Morning briefing: New closer elbow room?

US Presswire

With Frank Francisco's elbow inflamed, Bobby Parnell could open the season as the closer.



So Frank Francisco is the closer. Unless he isn’t, in which case Bobby Parnell will handle the ninth.

Got it?

Last week, Francisco drove from Miami to Port St. Lucie to toss on flat ground at the Mets’ complex and demonstrate his progress following December surgery to remove a bone spur from his right elbow. Terry Collins, who was among the audience that day, afterward pronounced Francisco the closer provided he is healthy.

Well, Francisco isn’t healthy right now.

As Mets pitchers and catchers head outdoors this morning following a Collins speech for their first official workout, Francisco will not be cleared to toss a baseball.

Francisco has inflammation in his surgically cleaned pitching elbow.

So while no one is yet making this strong a pronouncement, the Francisco-to-the-DL-to-open-the-season watch officially is under way. And that means Parnell could be getting the ball in the ninth inning on April 1 against the San Diego Padres at Citi Field if the Mets have the lead.

Parnell has had multiple auditions as closer -- with varying results -- during his career, but his showing down the stretch last year was encouraging. He went 3-1 with a .196 opponent batting average and 0.51 ERA in his final 17 appearances of last season, which spanned 17 2/3 innings, including finishing games.

The trickle-down effect if Francisco were to start the season on the DL means a candidate such as Greg Burke could slip into the Opening Day bullpen. (See the opening roster projection here.)

Read more on Francisco/Parnell in the Post, Times, Star-Ledger, Record, Daily News, MLB.com and Newsday.

Meanwhile, although nearly all the position players have arrived, they officially do not have to report until Saturday. The first full-squad workout is Monday.

Wednesday’s news reports:

• Johan Santana, who swooned after his June 1 no-hitter last season, plans to get on a mound as soon as today. It will mark the first time since being shut down last year with lower-back inflammation. Santana professed his health Tuesday, after a relaxing offseason. He professed not to be thinking about whether this is his final season -- or half-season -- as a Met. Santana will start Opening Day unless there is an unexpected spring-training derailment. Read more in the Journal, Post, Daily News, Star-Ledger, Record, Times, MLB.com and Newsday.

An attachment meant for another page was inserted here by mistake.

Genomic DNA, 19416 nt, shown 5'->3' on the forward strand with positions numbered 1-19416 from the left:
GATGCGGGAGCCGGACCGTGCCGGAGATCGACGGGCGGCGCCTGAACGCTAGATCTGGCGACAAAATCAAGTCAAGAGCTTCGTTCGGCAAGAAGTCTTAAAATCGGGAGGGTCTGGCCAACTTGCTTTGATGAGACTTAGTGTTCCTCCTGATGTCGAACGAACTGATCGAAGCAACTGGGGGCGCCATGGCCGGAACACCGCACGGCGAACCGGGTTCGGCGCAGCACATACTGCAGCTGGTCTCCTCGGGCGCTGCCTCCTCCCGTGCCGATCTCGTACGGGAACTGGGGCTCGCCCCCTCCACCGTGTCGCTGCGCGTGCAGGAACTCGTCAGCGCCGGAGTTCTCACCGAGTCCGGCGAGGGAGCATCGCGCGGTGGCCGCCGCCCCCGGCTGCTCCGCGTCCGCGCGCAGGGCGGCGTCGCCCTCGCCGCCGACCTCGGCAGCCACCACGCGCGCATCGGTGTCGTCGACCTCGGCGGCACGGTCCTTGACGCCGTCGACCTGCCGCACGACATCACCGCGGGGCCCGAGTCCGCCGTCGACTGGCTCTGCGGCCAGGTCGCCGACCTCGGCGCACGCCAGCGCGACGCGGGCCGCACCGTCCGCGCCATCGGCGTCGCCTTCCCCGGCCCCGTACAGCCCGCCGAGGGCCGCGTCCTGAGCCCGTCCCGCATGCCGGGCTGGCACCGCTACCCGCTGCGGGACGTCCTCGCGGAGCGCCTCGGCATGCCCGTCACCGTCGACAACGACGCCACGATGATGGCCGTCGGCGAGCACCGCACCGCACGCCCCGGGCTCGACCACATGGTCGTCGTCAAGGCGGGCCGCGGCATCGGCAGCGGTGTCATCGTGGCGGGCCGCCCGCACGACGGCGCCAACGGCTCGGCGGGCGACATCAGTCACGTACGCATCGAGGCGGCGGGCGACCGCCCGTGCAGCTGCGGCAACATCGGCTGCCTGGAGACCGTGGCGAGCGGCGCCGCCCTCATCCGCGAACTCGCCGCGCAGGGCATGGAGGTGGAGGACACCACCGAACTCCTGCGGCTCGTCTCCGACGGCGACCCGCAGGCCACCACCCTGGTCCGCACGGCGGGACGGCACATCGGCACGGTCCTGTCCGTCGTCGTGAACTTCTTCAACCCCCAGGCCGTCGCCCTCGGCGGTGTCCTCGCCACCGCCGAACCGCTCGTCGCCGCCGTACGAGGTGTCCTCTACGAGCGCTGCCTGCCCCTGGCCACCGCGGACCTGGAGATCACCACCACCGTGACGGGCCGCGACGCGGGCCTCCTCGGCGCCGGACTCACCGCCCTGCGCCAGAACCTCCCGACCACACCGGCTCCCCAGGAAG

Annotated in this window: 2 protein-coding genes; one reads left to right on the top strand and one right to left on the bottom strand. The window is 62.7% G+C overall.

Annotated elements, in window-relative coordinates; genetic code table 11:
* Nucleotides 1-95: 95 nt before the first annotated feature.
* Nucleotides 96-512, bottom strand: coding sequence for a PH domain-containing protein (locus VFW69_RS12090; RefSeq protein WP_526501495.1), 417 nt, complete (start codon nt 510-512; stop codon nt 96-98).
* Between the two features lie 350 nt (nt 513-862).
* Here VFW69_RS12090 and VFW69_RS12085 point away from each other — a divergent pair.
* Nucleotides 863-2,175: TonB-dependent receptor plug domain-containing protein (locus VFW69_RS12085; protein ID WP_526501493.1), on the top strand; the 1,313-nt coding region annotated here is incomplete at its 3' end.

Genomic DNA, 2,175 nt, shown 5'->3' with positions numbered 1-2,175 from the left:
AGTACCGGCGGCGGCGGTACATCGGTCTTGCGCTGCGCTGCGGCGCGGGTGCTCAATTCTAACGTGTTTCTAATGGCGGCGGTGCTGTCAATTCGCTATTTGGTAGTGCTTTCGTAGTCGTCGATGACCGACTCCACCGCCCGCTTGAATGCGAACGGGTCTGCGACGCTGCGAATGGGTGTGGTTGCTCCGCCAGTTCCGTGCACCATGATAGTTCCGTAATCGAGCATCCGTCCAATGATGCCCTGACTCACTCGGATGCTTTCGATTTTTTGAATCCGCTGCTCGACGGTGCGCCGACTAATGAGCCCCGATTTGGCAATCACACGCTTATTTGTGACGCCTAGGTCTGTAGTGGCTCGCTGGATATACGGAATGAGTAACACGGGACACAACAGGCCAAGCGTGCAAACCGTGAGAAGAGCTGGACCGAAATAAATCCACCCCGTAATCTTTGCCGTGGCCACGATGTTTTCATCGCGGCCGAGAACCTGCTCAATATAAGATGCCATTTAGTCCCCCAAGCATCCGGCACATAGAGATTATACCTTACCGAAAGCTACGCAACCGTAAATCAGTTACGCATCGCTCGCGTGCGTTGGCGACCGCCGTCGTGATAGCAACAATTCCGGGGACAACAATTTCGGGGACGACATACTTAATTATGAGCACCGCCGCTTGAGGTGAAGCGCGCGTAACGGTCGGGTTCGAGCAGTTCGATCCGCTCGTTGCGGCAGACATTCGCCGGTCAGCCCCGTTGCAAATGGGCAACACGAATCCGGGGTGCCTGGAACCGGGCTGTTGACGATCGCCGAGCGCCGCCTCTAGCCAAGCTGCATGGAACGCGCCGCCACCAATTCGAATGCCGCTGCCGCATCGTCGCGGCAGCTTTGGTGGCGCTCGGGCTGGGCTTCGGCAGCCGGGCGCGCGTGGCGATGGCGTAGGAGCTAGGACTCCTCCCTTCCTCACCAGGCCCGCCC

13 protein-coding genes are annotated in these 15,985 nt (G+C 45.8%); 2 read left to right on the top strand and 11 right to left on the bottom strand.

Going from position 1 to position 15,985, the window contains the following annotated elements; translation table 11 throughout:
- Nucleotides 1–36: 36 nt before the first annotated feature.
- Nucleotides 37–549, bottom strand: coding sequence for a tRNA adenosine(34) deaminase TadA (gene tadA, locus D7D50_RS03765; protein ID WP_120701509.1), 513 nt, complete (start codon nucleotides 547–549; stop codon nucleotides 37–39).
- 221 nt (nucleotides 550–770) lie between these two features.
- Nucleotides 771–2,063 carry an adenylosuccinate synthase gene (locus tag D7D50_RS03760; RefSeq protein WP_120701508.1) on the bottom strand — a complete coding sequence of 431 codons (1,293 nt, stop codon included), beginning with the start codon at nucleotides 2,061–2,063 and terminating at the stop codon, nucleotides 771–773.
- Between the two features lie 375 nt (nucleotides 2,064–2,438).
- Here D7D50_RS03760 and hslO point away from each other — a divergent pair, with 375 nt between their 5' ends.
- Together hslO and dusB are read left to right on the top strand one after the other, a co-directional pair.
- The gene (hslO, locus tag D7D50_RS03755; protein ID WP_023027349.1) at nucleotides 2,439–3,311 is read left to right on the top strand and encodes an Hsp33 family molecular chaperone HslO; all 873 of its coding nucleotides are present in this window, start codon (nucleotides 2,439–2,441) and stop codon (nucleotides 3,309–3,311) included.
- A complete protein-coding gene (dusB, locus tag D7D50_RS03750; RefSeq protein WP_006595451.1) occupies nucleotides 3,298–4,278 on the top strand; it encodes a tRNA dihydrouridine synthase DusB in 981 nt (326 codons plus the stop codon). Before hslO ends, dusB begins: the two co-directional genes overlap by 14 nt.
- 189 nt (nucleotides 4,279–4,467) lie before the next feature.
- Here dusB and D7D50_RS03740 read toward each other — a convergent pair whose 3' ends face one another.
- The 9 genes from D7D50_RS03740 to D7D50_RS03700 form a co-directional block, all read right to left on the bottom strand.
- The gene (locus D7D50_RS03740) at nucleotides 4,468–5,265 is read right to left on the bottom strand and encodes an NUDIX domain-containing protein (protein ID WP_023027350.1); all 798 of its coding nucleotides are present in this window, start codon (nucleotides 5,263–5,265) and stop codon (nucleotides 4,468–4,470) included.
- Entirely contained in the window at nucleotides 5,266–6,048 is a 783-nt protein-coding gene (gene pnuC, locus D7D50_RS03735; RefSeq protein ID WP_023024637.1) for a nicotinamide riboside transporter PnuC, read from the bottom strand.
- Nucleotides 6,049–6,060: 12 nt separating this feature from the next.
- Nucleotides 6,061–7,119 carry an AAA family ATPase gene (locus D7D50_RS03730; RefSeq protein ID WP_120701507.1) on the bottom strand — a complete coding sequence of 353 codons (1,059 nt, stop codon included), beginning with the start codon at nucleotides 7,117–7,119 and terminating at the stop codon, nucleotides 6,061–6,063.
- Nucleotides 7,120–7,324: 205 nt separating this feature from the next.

• Marc Carig in Newsday looks at the outfield. Or, as Sandy Alderson refers to it, “What outfield?”

• Andrew Keh in the Times notes Collins is a lame-duck manager, who professes no concern about his contract expiring at season’s end. “I have nothing to prove to myself,” Collins said during a Tuesday afternoon press conference to kick off spring training. “I love what I do. I have a blast in what I do. I think I do a pretty good job at it.” Read more in the Star-Ledger.

Matthew Stockman/Getty Images

Michael Bourn could have helped lame-duck Terry Collins.

• Jay Schreiber in the Times writes “there was always an air of unreality about the Mets’ pursuit of” Michael Bourn.

Writes Ken Davidoff in the Post on the Bourn topic:

It took a resolution to Bourn’s case to fully appreciate how remote the Mets’ chances were of actually adding Bourn. They needed to 1) agree on financial terms with Bourn and his agent, Scott Boras, then 2) ask Bourn to sit on the sidelines for at least two weeks and keep his fingers crossed for 3) an arbitration hearing (regarding the draft compensation off a Bourn signing) to go the Mets’ way, a result that was hardly guaranteed.

The only way Bourn would have signed off on such a long-shot game plan were if he had absolutely nowhere else to turn.

Alderson woke up Collins on Monday night to tell him the Mets did not land Bourn, writes John Harper in the Daily News. Writes Harper:

Collins ended his first day telling the Mets’ inquiring media minds he knows he has to do better than last year when he had the Mets in contention the first four months of the season only to end up losing 88 games, three more than his first season. What he didn’t say -- and presumably won’t ever say -- is that it’s not easy managing for 2013 when your boss is general managing for 2014 and beyond.

• Tampa Bay Rays GM Andrew Friedman praised the Mets’ rebuilding effort. “The Mets have a tremendous amount of young talent,’’ Friedman told Kevin Kernan in the Post. “I think those guys have done a tremendous job of acquiring some high-end young players that they can grow with, and I think that [front office] is extremely good at supplementing around those guys and also having enough good young depth.

“The one thing about young players is that they have tremendous upside, but they also have tremendous downside,” Friedman cautioned, however. “There is far from certainty from these players. For us, it’s our only way of doing business. It’s not a choice. It’s a survival mechanism.”

• Mike Piazza, who is being very selective in his interviews, appeared on the MLB Network. On performance-enhancing drugs, Piazza said: “My histories of denial are documented all the way back to 1997, so I didn’t think that was news coming into it.” Watch here.

From the bloggers ... In the State of The Union of Mets Fans, Shannon from MetsPolice.com promises a Fan Fest within a year. … Since the Mets and Yankees open at home on the same day and interleague play is now throughout the season, The Eddie Kranepool Society believes they should have played each other on Opening Day. … Rising Apple notes “the grass isn’t always greener.”

BIRTHDAYS: Catcher Mike Nickeas, who went to Toronto in the R.A. Dickey deal, turns 30.


YOU’RE UP: Who will close on Opening Day if the Mets have a lead?

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